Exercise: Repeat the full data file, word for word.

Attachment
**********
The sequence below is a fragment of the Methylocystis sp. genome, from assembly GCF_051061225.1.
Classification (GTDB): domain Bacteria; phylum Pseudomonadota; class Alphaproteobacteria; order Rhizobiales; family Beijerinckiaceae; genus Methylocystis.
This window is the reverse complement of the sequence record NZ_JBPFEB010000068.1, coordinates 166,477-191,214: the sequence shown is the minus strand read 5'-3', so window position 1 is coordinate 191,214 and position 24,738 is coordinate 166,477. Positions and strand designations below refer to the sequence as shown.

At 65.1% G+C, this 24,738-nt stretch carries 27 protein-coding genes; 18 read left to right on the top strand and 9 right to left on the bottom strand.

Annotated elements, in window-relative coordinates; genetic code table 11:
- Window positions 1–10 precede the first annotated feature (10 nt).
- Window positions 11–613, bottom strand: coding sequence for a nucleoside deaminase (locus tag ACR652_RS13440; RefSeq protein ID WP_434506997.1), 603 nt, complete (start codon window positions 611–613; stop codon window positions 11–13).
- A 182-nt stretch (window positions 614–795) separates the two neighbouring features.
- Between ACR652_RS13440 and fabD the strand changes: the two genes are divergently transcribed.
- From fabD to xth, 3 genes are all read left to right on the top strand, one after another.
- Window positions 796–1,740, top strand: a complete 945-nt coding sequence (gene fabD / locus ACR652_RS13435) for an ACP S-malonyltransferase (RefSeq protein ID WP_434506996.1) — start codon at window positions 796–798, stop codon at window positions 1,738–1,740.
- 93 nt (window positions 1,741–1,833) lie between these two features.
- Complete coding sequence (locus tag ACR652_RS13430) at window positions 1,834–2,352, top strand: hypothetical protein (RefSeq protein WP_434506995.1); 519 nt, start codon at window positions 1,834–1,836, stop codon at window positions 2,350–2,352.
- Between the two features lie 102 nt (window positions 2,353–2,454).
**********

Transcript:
The sequence below is a fragment of the Methylocystis sp. genome, from assembly GCF_051061225.1.
Classification (GTDB): domain Bacteria; phylum Pseudomonadota; class Alphaproteobacteria; order Rhizobiales; family Beijerinckiaceae; genus Methylocystis.
This window is the reverse complement of the sequence record NZ_JBPFEB010000068.1, coordinates 166,477-191,214: the sequence shown is the minus strand read 5'-3', so window position 1 is coordinate 191,214 and position 24,738 is coordinate 166,477. Positions and strand designations below refer to the sequence as shown.

At 65.1% G+C, this 24,738-nt stretch carries 27 protein-coding genes; 18 read left to right on the top strand and 9 right to left on the bottom strand.

Annotated elements, in window-relative coordinates; genetic code table 11:
- Window positions 1–10 precede the first annotated feature (10 nt).
- Window positions 11–613, bottom strand: coding sequence for a nucleoside deaminase (locus tag ACR652_RS13440; RefSeq protein ID WP_434506997.1), 603 nt, complete (start codon window positions 611–613; stop codon window positions 11–13).
- A 182-nt stretch (window positions 614–795) separates the two neighbouring features.
- Between ACR652_RS13440 and fabD the strand changes: the two genes are divergently transcribed.
- From fabD to xth, 3 genes are all read left to right on the top strand, one after another.
- Window positions 796–1,740, top strand: a complete 945-nt coding sequence (gene fabD / locus ACR652_RS13435) for an ACP S-malonyltransferase (RefSeq protein ID WP_434506996.1) — start codon at window positions 796–798, stop codon at window positions 1,738–1,740.
- 93 nt (window positions 1,741–1,833) lie between these two features.
- Complete coding sequence (locus tag ACR652_RS13430) at window positions 1,834–2,352, top strand: hypothetical protein (RefSeq protein WP_434506995.1); 519 nt, start codon at window positions 1,834–1,836, stop codon at window positions 2,350–2,352.
- Between the two features lie 102 nt (window positions 2,353–2,454).